Participation and Attendance Regular attendance and participation in class are critical to your success. You will often be asked to write and share writing during class sessions. Please bring a copy (print or digital) of the assigned reading(s) to class as well as a paper copy of any assigned writing. If you miss a class, you are expected to stay current by contacting me and/or speaking with a classmate. Coming to class more than 20 minutes late will be considered an absence. If you miss more than four classes, you will receive a reduced or failing grade. Grades Final grades for the course will be based on the following percentages. Weekly at-home and in-class writings (30%) You will receive short essays and in-class writing assignments on a weekly basis. These essays will serve as a key component of your final portfolio. Project #1: Listening and Freedom (20%; 7- to 10-page paper) Project #2: Listening Across Difference: Collaboration with EJP students (20%; 7- to 10-page paper) Final Project Portfolio (30%) Your final portfolio will include an assemblage of your best work over the semester as well as revisions of earlier work. It will also include a reflective analysis paper. As a general rule, late work will not be accepted. Readings Course readings are available on Blackboard. Student Writing Texts written in this course are generally public. You may be asked to share them with a peer, the class, or me during classroom activities or for homework. You will also be asked to sign a consent form allowing the use of your writing for professional development, teacher training, and classroom instruction within the Syracuse University Writing Program. The Writing Center If you need any help with your writing, the Writing Center ( is an excellent resource. Workshop consultants can help you learn how to improve your writing by offering assistance with planning, drafting, and revising. This resource is free, and I highly recommend it. You are also always welcome to utilize my office hours for help with assignments. Special Needs and Situations If you believe that you need accommodations for a disability, please contact the Office of Disability Services (ODS),, located in Room 309 of 804 University Avenue, or call (315) 443-4498 for an appointment to discuss your needs and the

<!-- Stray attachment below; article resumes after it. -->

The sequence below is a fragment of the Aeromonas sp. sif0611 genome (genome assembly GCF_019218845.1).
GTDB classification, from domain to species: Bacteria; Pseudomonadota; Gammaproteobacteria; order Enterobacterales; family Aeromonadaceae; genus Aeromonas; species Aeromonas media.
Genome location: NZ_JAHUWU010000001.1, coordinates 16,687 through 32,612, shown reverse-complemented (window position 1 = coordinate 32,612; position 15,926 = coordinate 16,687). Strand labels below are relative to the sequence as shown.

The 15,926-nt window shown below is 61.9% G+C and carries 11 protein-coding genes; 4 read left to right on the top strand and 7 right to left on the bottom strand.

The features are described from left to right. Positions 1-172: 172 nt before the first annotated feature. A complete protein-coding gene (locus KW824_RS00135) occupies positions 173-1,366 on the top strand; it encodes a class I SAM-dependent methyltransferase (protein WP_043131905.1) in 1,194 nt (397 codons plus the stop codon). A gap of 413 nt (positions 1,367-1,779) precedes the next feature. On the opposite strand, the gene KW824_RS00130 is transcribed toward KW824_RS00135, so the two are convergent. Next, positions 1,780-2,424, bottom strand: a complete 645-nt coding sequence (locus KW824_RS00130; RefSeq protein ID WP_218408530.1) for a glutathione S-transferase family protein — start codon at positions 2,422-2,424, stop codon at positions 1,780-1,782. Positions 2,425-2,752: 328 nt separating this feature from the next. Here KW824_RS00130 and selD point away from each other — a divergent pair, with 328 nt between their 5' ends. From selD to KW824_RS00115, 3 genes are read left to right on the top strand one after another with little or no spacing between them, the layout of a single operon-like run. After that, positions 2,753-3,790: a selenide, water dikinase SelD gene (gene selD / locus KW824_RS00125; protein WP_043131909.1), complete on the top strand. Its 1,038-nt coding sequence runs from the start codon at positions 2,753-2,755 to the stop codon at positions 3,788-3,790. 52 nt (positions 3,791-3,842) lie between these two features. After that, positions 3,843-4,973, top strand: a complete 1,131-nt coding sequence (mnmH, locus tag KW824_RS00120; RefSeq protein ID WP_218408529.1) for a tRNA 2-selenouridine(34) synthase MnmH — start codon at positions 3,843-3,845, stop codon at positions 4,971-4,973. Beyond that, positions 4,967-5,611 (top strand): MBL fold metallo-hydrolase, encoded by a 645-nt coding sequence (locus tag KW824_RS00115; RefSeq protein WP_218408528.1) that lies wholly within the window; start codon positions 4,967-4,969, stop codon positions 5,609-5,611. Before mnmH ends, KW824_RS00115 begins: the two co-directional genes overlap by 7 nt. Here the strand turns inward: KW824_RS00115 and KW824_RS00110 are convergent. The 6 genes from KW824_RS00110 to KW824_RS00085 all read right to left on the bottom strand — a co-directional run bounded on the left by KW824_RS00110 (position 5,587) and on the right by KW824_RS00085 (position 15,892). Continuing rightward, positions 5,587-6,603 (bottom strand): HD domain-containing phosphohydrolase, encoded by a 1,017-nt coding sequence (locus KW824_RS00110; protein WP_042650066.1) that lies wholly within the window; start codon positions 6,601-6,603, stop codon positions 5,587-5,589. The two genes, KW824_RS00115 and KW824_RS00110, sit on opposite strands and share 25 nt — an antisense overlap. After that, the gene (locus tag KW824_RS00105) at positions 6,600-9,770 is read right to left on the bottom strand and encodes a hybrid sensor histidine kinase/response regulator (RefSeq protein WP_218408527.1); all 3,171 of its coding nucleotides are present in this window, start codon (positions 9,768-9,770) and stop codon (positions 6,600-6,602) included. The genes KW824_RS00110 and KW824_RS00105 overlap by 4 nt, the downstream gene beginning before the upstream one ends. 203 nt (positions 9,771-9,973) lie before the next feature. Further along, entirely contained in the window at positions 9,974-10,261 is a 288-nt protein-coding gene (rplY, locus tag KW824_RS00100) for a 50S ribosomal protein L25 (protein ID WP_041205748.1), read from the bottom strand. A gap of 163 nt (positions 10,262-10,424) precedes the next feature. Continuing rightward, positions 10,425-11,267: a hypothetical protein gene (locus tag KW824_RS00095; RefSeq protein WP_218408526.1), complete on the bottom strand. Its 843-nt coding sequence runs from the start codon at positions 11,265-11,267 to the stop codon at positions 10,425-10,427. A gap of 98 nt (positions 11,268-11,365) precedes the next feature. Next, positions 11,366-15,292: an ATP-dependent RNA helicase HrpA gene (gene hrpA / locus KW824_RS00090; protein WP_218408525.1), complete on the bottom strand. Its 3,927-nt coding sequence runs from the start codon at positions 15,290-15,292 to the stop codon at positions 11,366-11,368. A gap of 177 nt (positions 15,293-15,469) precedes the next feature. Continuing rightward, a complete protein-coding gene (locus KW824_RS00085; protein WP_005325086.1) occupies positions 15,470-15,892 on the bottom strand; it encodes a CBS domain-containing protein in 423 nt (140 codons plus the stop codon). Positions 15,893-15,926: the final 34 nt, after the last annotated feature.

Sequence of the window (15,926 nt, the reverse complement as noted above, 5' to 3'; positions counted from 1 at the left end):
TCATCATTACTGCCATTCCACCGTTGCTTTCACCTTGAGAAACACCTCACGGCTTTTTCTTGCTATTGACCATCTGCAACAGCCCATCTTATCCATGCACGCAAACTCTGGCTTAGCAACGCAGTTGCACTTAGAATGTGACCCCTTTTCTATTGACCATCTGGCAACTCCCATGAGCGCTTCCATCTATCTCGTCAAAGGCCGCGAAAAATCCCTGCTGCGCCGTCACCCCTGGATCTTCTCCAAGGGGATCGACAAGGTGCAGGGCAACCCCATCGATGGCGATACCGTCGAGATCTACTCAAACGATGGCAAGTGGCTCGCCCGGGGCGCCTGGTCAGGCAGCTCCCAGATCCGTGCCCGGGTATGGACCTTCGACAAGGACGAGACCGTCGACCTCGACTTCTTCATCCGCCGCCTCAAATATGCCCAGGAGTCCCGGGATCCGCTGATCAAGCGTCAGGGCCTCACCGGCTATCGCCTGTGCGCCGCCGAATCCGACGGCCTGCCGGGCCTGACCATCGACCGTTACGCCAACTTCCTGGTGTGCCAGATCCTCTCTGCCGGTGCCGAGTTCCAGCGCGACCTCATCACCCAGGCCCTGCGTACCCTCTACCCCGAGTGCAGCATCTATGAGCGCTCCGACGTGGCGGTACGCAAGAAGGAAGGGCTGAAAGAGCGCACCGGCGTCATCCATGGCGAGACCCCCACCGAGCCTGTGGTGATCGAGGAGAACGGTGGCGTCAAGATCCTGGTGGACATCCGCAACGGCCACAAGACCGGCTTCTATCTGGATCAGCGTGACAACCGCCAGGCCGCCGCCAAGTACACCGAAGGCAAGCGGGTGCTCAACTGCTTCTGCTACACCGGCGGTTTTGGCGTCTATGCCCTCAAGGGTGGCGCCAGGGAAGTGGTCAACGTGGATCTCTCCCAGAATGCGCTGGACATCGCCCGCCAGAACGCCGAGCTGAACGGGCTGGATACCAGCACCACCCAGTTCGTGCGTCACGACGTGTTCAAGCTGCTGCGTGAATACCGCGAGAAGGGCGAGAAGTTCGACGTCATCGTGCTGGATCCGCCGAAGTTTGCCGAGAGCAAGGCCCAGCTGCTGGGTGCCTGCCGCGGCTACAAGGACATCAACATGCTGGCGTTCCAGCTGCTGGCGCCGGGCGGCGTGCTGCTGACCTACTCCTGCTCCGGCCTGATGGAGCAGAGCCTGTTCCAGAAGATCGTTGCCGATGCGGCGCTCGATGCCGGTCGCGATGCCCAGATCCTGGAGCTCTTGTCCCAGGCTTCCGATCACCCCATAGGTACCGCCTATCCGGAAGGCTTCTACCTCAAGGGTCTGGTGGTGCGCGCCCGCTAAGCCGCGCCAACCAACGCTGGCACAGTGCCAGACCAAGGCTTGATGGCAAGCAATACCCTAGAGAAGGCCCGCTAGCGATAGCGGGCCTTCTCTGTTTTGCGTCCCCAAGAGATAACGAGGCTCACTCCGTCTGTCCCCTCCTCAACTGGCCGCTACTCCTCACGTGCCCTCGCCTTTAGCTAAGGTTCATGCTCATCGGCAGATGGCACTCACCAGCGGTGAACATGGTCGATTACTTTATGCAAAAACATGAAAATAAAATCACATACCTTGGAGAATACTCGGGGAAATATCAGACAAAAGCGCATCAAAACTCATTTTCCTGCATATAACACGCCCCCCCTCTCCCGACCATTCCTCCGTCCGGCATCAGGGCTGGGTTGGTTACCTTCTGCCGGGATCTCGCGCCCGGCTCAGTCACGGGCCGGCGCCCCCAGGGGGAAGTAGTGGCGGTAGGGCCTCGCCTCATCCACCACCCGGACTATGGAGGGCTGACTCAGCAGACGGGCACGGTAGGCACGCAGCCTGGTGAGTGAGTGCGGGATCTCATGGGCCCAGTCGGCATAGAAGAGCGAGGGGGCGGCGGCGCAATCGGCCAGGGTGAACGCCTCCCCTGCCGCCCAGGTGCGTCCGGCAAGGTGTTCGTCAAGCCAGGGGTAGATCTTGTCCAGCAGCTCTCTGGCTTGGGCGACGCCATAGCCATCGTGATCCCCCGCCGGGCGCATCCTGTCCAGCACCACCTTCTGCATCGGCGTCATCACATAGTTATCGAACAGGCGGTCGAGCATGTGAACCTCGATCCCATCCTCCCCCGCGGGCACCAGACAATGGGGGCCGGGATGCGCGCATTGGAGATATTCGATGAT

process for requesting accommodations. ODS is responsible for coordinating disability-related accommodations and will issue students with documented disabilities Accommodation Authorization Letters as appropriate. Since accommodations may require early planning and generally are not provided retroactively, please contact ODS as soon as possible.